Fashion

A short fashion history of the colour black – and New Zealand’s ongoing infatuation with it


Black is the colour of rebellion, religion, sex appeal and sophistication – in what guise does it appear this season?

This is the part where I tell you black is back. But fashion’s favourite fixation, which Coco Chanel said “has it all” and Christian Dior declared could be “worn for any occasion”, never really gets pushed to the back of our wardrobes, does it?

Black fits all our fashion requirements, whether we need to come across as smart and reliable in a job interview, sophisticated at a cocktail party or a bit mysterious on a first date. Given it isn’t exactly a colour – it’s the absence of light or the absorption of all colours – it’s a catch-all clothing choice. All it requires is context.

Black has been loaded with symbolism since forever. In the beginning, there was darkness, say several creation stories. While the ‘colour’ is worn in many religions as a sign of humility, its shapeshifting ability means it has taken on many more meanings throughout the course of history.


In the Victorian era, the Queen mourned her prince for 40 years and ordained black dress the only acceptable way to grieve.

An expensive colour to come across in New Zealand, at least it could also signal how one’s move to the other side of the world had paid off financially.

Black’s next major moment was in 1926, when fashion oracle Coco promoted her first Little Black Dress. In a shade usually reserved for shop girls, it boldly did away with old-school class assumptions.

Around this time, a little-known rugby team called the All Blacks became a source of national pride. New Zealand’s affinity with black has been attributed to our love of team sports, our brooding landscapes and simply our willingness to fit in and ‘get on with it’.


But when Karen Walker, World, NomD and Zambesi first took our fashion to the world, showing at London Fashion Week in 1999, their use of the colour was a sign of our local industry’s dark and intellectual nature.

“Black, black, black. They love it,” said fashion critic Lisa Armstrong’s review of New Zealand Fashion Week for the UK Times in 2004.

For Zambesi co-founder Elisabeth Findlay, enigmatic black still holds a strange power.

“There is a quiet confidence in black,” she says. “I never tire of it and it endures. It has a way of being neutral. It transcends age, gender, class, and lifestyle.”

The blankest of canvases, a black outfit never outshines the wearer but puts the focus back on them. The same goes for the designer’s details, with deep black urging us to lean in to appreciate a garment’s cut and texture.

“I sometimes like to make prototypes in black, as you can focus on the details without the visual interruption of bold colour or print,” says Sara Munro of Company of Strangers. “I like black because it doesn’t mess around.”


Although some local fashion designers have tried to free themselves from our well-worn obsession, it’s hard to deny the pulling power of black.

Twenty-seven Names designers Rachel Easting and Anjali Burnett have long used navy as an alternative base colour to set themselves apart, but this season, Rachel admits, “It just felt right to include some black. We’re constantly changing in the fashion industry, and when you’ve had a break from black for 10 years, it feels nice and refreshing to go back to it.” Plus, she adds, “every retailer loves being able to say: ‘We also have it in black’”.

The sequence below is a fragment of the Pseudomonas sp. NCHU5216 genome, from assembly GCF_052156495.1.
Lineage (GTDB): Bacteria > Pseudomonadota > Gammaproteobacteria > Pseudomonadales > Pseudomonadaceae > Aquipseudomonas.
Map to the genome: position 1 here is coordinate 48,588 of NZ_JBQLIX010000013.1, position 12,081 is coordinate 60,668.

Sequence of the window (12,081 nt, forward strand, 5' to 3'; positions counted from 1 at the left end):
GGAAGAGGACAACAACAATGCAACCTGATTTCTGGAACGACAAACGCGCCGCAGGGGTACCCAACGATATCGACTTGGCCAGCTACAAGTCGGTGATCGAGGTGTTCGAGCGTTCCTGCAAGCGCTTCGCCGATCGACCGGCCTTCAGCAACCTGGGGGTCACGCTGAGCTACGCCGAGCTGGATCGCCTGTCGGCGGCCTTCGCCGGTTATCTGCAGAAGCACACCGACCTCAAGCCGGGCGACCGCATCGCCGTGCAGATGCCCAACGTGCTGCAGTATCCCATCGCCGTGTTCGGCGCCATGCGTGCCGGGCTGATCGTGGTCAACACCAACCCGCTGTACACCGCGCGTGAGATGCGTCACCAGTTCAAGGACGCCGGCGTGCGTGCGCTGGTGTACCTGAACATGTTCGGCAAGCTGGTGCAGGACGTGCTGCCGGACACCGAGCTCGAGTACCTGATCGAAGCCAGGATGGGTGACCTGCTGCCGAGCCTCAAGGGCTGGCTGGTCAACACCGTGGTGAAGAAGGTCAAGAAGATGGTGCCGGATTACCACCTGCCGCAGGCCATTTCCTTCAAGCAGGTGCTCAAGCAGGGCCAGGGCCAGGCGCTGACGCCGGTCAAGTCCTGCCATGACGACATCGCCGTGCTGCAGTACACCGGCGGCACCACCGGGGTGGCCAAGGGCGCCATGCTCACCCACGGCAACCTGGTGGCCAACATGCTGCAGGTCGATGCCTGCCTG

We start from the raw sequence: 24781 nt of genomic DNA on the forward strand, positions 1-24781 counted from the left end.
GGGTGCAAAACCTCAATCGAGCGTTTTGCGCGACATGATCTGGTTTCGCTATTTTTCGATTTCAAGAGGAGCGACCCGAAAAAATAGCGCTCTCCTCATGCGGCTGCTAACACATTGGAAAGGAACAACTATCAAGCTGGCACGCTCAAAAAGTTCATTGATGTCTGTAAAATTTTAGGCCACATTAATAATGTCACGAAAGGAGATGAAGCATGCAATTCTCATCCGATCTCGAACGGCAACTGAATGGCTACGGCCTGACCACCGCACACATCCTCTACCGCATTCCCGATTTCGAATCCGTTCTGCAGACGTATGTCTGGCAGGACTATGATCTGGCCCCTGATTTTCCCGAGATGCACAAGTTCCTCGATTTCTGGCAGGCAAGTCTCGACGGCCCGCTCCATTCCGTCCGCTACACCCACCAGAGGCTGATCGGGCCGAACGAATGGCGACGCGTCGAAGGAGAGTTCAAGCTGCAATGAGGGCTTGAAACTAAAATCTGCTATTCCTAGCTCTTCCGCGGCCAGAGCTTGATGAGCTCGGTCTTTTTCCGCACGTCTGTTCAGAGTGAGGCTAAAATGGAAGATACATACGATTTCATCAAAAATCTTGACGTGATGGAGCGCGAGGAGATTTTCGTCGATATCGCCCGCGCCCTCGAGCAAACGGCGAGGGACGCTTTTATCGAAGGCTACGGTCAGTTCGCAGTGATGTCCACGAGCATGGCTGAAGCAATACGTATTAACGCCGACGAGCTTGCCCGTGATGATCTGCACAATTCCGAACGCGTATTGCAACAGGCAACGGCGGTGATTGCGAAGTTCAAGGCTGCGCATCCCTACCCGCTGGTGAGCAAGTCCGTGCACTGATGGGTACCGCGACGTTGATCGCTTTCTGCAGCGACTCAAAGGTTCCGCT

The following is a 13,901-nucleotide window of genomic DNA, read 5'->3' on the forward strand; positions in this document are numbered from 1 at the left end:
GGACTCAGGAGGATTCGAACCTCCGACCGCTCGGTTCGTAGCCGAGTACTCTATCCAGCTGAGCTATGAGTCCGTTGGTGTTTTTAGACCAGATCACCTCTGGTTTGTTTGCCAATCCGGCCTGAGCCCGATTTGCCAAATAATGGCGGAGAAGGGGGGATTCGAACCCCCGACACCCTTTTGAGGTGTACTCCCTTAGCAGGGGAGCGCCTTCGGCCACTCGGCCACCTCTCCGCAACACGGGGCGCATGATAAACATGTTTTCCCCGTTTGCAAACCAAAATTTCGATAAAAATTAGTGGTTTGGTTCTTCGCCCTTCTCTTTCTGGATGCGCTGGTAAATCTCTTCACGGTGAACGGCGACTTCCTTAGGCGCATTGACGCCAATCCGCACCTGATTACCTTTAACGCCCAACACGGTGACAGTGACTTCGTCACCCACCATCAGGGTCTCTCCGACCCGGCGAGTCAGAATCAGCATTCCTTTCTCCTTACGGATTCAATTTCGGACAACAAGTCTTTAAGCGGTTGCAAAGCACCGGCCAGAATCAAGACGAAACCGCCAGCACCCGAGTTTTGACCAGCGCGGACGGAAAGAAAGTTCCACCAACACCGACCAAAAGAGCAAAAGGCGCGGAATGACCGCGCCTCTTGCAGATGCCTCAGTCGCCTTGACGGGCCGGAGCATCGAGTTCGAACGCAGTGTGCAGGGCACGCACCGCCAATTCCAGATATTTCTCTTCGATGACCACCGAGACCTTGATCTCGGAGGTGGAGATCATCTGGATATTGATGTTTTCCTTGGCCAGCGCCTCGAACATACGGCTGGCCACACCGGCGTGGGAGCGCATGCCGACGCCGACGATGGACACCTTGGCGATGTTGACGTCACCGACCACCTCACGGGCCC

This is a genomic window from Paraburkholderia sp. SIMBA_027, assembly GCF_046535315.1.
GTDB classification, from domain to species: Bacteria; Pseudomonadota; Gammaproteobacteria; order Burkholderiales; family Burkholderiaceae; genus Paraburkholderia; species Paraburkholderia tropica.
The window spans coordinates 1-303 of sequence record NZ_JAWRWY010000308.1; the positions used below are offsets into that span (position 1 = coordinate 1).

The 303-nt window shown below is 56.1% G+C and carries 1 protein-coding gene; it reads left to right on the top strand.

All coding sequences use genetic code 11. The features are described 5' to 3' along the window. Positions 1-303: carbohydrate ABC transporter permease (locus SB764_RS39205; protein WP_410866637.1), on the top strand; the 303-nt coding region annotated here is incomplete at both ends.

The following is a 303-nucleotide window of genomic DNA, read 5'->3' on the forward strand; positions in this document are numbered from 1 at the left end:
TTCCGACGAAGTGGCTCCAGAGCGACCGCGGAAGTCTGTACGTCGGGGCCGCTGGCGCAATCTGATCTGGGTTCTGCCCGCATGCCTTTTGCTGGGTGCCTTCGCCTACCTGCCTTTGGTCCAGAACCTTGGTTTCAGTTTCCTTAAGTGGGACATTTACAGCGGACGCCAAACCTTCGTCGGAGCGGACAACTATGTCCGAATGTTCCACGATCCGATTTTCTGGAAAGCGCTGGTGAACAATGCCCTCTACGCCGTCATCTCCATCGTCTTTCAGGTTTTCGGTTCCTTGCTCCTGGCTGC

For Jarrad Godman, who sent a slew of strong black dresses down the runway at New Zealand Fashion Week, it provides an antidote to fashion’s frivolity.

“Internationally there has been a huge ‘more is more’ trend, where clothing and accessories have become bright, heavily embellished and purposefully garish, so I think it’s only natural that there’s a reaction where people are dressing in darker colours as a way to distance themselves from trend-based fashion.”


Black has always been embraced by avant-garde Japanese designers Yohji Yamamoto and Rei Kawakubo of Comme des Garçons, as well as Belgium’s Antwerp Six, including Dries van Noten, and it seems the rest of the world is now trying it on.

According to industry trend-watcher Editd, the number of black womenswear garments arriving in stores across America from July to September 2018 increased 64 percent on the year before.

Balenciaga, Vetements, Balmain, Alexander McQueen and Valentino all showed unseasonably dark Spring/Summer collections, with armour-like leather and ’90s grunge references styled with a sense of hard-won purpose.

In the form of oversized coats and billowing dresses, and sometimes worn in striking contrast to white, the new black is anything but basic. The possibility it brings to our wardrobe is vast and should never be overlooked.

Just ask Margarita Robinson of NomD. “Even though many customers may buy a colour or print option, they’re usually back for a black version as well,” she says. “I love the fact that it can be as hardcore as punk or as feminine as a little black dress, and represent mourning or celebration. It’s universal, genderless and just simply cool. Long live black.”


This article originally appeared in Fashion Quarterly, Issue 1, 2019.

Words: Jessica-Belle Greer
Photos: Getty Images

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